Your bio boasts that you were a "stow-away" on a Lootpack European tour. How did that come about and what was the experience like for you?
The tour was my first experience doing a lot of shows outside of the US and it taught me so much about performance and stage presence because I had to communicate my energy and ideas to audiences that didn't all speak English.

Australian singer / songwriter Paul Kelly sights sex, love and death as the main inspirations for his lyrics. Do you have a similarly easy set of inspirations or do you have less tangible sources?
The source of my inspiration is mysterious to me. I think there is a muse deep in my subconscious that pushes ideas to the surface at random. I like to write uplifting and motivational songs that can help and heal. Sometimes these songs come from the melodies dancing around in my head. When I put words to fit the melody is when a song is born. I like to have fun sometimes and make songs that are laughable. That comes from listening to funny calypso songs when I was growing up. My parents played all sorts of stuff from the caribbean and the calypso and reggae often had a humorous tone in the lyrics.

Although born in the USA, your heritage is Panamanian which we can hear in tracks like Gente Ordinaire and Severa. Were you surrounded by latin music growing up or was it something you consciously sought out? Who are some of your favorite Panamanian / Latino artists?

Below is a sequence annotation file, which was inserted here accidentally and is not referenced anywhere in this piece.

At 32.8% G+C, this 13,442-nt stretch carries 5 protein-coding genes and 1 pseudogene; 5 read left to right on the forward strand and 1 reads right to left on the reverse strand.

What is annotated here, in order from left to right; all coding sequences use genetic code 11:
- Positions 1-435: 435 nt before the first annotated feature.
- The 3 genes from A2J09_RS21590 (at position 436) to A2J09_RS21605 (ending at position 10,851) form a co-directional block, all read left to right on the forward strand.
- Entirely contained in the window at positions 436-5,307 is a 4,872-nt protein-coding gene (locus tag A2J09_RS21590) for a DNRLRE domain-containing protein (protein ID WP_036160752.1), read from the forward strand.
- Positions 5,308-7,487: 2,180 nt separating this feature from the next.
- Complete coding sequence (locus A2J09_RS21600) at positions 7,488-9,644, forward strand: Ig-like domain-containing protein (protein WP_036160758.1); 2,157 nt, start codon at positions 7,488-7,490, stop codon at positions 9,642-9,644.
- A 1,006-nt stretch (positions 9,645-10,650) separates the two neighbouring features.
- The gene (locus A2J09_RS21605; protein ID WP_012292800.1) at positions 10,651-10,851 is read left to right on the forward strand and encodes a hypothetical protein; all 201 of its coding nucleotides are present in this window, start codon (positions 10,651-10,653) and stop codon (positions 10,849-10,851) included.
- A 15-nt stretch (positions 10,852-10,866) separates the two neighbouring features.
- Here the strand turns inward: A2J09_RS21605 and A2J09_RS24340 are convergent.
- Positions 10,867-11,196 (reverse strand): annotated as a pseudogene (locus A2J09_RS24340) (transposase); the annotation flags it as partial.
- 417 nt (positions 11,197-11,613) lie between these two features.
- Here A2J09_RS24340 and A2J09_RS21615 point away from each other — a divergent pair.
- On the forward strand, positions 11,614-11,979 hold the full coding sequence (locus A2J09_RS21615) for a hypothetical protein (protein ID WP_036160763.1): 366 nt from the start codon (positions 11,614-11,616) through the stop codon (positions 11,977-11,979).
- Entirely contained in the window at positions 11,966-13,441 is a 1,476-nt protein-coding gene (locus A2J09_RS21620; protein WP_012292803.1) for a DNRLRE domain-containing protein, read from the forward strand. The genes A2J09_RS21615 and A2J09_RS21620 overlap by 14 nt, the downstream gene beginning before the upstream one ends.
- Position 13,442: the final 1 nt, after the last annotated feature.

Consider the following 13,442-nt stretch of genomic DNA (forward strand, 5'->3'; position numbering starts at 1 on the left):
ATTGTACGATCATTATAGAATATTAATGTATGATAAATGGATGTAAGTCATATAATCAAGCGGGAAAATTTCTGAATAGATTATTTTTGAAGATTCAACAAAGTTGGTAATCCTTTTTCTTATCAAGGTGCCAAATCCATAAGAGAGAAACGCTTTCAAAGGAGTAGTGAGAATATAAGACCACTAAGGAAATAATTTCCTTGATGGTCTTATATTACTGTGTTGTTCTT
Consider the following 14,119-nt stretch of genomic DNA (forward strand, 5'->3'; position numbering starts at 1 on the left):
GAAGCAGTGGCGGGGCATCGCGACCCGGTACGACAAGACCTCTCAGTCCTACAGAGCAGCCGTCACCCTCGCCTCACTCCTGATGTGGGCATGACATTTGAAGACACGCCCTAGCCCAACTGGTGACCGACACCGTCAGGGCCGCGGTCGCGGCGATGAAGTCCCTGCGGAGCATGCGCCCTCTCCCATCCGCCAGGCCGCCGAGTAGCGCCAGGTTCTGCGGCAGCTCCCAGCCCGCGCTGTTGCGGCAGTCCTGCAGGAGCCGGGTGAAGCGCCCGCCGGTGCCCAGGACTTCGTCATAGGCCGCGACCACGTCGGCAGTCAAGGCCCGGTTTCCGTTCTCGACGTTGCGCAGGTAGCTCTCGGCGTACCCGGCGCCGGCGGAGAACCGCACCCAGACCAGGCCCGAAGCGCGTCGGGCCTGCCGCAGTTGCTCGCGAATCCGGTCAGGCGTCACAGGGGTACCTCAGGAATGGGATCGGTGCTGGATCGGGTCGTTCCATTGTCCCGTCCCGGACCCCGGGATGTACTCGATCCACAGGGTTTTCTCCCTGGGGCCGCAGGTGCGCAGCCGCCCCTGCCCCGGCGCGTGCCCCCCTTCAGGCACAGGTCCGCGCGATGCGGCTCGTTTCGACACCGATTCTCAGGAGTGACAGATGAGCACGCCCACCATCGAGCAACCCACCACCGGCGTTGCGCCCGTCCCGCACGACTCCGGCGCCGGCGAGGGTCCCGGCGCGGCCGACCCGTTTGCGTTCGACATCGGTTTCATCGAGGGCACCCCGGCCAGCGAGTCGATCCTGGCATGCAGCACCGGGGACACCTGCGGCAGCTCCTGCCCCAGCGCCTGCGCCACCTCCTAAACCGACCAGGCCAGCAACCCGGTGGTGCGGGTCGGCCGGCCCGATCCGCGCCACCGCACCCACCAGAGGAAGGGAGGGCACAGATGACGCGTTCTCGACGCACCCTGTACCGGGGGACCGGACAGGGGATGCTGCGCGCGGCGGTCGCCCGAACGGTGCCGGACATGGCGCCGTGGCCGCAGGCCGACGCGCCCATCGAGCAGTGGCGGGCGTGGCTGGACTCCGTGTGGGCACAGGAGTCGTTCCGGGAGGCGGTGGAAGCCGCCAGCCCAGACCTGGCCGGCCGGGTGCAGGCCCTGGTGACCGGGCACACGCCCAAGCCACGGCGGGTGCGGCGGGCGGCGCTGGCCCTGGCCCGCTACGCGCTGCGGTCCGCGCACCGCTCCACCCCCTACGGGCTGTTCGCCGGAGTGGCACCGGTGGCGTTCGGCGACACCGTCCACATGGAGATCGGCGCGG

Growing up there was always latin music arround. Blacks from Panama during my parent's era listened to Spanish-speaking music as well English-speaking music such as soca, reggae and calypso because English was still spoken heavily by their cohort being only one or two generations removed from their emigrant parents and grandparents. In my home and at the parties I could hear a range of music from salsa, merengue, tipico, calypso, soca and reggae. Some of my favorite latin artists/groups are:
Ismael Rivera (Puerto Rico)
The Exciters (Panama)
The Beachers (Panama)
Ruben Blades (Panama)
Hecotr Lavoe (Puerto Rico)
Willie Colon (Puerto Rico)
Jorge Ben (Brazil)
Antonio Carlos Jobim (Brazil)

You appeared on Melbourne-based artist Lanu's debut album "This Is My Home" on Tru Thoughts / Ubiquity earlier this year. Do you have any plans to further collaborate? Are you aware of much contemporary Australian music?
I was on tour in the US when I got the request to collaborate with Lanu. I really liked the song and the concept came to me immediately. When the album was completed and I recieved my copy from Ubiquity I was honored to see that the album was titled after a lyric in our song. Not sure if that was intentional but it still made me feel good that I could contribute more than just the music. I definitely plan to do more songs with Lanu. I am writing to a couple of tunes now that I hope to record when I visit Melbourne.